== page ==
Astronomy for RVers – The new (private) space race

Astronomy for RVers – The new (private) space race

By Chris Fellows, Serenity Mobile Observatory

Private companies are leading the way back to space

Let’s face it. Since the end of the Apollo missions in 1975, America has been in a space rut. Don’t get me wrong – NASA has done a fantastic job with an ever-declining budget sending robotic science missions into the solar system over the last 45 years, but public excitement for space dropped off dramatically when we stopped sending people into the void. I think that is all about to change with the advent of private space companies and their recent successes.

Falcon Heavy on launch pad. Wikipedia. Click for larger image.

Let’s take a quick look at who is in the game and their company goals. For this article I am going to focus on American companies, specifically SpaceX, Blue Origins and Virgin Galactic, because they are far in the lead. There are, however, several smaller or non-American ventures in the game that we shouldn’t lose track of as things progress.

SpaceX is arguably the world leader in this race. SpaceX is a privately owned American aerospace manufacturer and space transportation company based out of Hawthorne, California. It was founded in 2002 by renaissance man, and my personal hero, billionaire Elon Musk. Although Mr. Musk has many interesting business ventures currently underway – Tesla Motors, The Boring Company, Solarcity and Neuralink, to name a few – for the purposes of this article we will focus on SpaceX.

In a very short time SpaceX has gone from being the first privately funded liquid-propellant rocket to reach orbit (the Falcon I), to launching the world’s biggest rocket into orbit and returning major components back to the launch pad for reuse (Falcon Heavy). Reusability has become the watchword in the aerospace industry now because it has the promise of making spaceflight one-tenth the cost of what it was in the past. SpaceX’s focus is primarily on space transportation, getting satellites into orbit, delivering supplies to the international space station, and soon to be launching people into near-earth orbit and beyond.

Musk’s stated goal is to get people to Mars and enable a Mars colony so humans can become a multi-planet civilization. In 2017, Musk unveiled a completely redesigned space launch system called the BFR, or Big Falcon Rocket, which will be the largest rocket in human history and will be fully reusable. It is planned for Mars launch in the early 2020s. BFR will also be capable of reaching any of the planets in the solar system and/or making intercontinental flights anywhere on the planet in under 30 minutes. Wow … just Wow.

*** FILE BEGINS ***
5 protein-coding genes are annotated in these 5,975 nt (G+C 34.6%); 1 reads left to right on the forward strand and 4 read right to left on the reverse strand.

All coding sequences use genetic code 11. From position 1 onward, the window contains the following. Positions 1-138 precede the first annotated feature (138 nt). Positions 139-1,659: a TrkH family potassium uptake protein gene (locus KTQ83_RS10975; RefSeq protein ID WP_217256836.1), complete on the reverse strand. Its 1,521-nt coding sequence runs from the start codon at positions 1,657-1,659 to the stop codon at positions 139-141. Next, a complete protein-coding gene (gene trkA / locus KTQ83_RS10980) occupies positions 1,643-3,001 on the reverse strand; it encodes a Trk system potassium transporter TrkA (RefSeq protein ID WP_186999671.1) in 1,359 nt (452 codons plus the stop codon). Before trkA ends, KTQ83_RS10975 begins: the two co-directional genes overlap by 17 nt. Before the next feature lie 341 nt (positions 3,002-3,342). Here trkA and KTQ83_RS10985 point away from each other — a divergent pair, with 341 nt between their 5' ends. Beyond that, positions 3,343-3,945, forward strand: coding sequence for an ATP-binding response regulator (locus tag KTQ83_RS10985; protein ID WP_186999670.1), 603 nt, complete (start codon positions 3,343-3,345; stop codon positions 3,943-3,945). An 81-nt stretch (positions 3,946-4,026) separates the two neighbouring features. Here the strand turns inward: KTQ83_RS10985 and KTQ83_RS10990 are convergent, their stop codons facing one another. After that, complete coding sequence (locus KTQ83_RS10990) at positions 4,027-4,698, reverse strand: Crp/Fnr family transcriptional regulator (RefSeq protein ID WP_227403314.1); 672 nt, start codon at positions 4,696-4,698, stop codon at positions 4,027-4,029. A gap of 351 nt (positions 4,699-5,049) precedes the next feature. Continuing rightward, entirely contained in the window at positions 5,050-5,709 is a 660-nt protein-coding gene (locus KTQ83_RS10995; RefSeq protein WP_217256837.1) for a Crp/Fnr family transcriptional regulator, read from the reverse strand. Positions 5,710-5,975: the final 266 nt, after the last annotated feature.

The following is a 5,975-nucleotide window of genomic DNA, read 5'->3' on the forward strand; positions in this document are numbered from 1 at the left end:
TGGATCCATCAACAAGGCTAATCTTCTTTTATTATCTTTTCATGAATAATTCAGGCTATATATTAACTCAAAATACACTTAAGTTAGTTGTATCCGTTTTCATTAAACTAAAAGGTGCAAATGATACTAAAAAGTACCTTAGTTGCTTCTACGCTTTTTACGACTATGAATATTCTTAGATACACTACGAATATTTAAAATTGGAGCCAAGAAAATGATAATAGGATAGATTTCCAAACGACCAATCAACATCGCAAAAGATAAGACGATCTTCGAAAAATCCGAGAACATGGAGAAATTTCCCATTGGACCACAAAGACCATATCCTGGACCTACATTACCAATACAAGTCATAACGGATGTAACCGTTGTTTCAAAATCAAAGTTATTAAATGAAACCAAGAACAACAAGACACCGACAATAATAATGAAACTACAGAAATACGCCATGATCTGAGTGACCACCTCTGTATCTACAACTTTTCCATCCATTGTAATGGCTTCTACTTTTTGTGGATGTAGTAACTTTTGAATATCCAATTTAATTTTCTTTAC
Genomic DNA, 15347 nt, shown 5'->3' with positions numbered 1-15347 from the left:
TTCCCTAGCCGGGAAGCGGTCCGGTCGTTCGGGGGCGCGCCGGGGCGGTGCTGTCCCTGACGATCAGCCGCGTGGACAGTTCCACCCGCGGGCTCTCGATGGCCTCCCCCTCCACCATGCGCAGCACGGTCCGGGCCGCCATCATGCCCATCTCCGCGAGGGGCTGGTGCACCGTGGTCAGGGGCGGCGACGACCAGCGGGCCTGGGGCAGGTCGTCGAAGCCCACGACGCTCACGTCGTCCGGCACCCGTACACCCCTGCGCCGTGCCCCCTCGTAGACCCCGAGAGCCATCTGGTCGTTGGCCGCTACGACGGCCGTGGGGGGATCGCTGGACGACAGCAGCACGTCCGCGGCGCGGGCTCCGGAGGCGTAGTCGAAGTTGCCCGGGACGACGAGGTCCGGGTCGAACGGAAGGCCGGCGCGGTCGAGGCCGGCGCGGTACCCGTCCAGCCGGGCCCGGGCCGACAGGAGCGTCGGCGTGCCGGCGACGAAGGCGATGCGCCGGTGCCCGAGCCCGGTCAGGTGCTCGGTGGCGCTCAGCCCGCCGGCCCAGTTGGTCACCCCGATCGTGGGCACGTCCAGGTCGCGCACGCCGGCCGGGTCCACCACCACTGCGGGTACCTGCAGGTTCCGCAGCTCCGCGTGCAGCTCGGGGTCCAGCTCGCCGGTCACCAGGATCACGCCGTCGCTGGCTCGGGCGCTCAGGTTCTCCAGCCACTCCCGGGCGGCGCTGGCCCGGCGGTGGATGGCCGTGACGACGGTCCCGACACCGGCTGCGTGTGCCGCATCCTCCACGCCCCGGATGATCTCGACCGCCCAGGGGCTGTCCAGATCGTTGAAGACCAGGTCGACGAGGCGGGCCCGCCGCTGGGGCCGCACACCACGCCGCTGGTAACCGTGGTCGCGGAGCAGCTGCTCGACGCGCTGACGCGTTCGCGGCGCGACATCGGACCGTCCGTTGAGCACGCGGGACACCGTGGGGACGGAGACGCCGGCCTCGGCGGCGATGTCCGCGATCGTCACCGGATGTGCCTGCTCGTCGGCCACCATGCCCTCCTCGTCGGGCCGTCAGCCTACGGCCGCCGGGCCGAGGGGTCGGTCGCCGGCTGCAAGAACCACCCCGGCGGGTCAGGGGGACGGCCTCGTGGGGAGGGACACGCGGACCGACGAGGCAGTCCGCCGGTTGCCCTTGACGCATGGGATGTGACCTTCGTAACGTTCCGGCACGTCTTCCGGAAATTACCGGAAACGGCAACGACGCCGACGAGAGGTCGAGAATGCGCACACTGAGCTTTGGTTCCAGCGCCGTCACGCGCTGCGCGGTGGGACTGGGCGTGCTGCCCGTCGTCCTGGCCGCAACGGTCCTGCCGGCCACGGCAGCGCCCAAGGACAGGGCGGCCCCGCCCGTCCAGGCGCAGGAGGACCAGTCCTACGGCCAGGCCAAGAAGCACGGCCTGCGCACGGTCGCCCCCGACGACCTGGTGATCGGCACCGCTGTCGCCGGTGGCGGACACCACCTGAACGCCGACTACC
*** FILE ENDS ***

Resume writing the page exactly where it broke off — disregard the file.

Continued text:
Blue Origin’s New Shepard rocket lifts off. Wikipedia. Click for larger image.

Blue Origin is an American privately funded aerospace manufacturer and spaceflight services company headquartered in Kent, Washington. Headed up by billionaire Amazon founder and CEO Jeff Bezos, Blue Origin plans on sending space tourists into sub-orbit in the New Shepard rocket by the end of 2018 – for $250,000 for a 10-minute flight. New Shepard is also a fully reusable space craft – the booster lands vertically like the Falcon 9, and the crew capsule lands by parachute and retro-rockets on land. New Shepard is in late development now and one of the boosters has had four successful launches and landings already.

Blue Origin is also developing a second spaceflight system called New Glenn, which will be capable of low earth orbit delivery of supplies and satellites. New Glenn is scheduled for testing in late 2020.

Virgin Galactic SpaceShipTwo makes its first appearance. Wikipedia. Click for larger image.

Virgin Galactic is a spaceflight company within the Virgin Group. It is developing commercial spacecraft and aims to provide suborbital spaceflights to space tourists and suborbital launches for space science missions. Founded by British billionaire Sir Richard Branson in 2004, Virgin Galactic isn’t launching its rockets in the conventional manner. Unlike most spacecraft, SpaceShipTwo will be strapped to its mother-ship, WhiteKnightTwo, a custom-built carrier aircraft, and then dropped at high altitude. Only then will the rocket fire, boosting the spacecraft the rest of the way into space.

Virgin Galactic has been plagued by technical problems and setbacks which caused delay after delay. In 2014 a pilot-error-caused accident destroyed their first spaceship and killed one of the test pilots. Just a few days ago, on April 5, 2018, the “VSS Unity,” the second SpaceShipTwo craft, had its first successful supersonic test flight over the Mojave Desert. This was a 30-second rocket firing that accelerated Unity to a speed of Mach 1.87 and an altitude of 84,271 ft. (25,686 m), so maybe Virgin Galactic is back on track to take tourists into space. The ticket price for the experience (as of 2013) will be $250,000 and last about 2.5 hours from takeoff to touchdown, with only a few minutes actually in space.

Although I couldn’t find any information on watching Blue Origin or Virgin Galactic launches, you can certainly watch a SpaceX launch if you are anywhere near California or Florida.

Spaceflight Now publishes this worldwide Launch Schedule for the coming year, and NASA has helpfully published this “Best spots to watch” list for both Cape Canaveral and Vandenberg Air Force Base.     

Till next time … 
Clear Skies,
Chris Fellows, Serenity Mobile Observatory

Find Chris on Facebook (or, if you’re lucky, at your campground). (Editor: Check out his amazing photos on his Facebook page!) 

 

Related

One thought on “Astronomy for RVers – The new (private) space race

  1. Doug

    Chris, glad to see you’re feeling good enough to be back writing this column again. Hope to see you out on the observing trail in the future.

Leave a Comment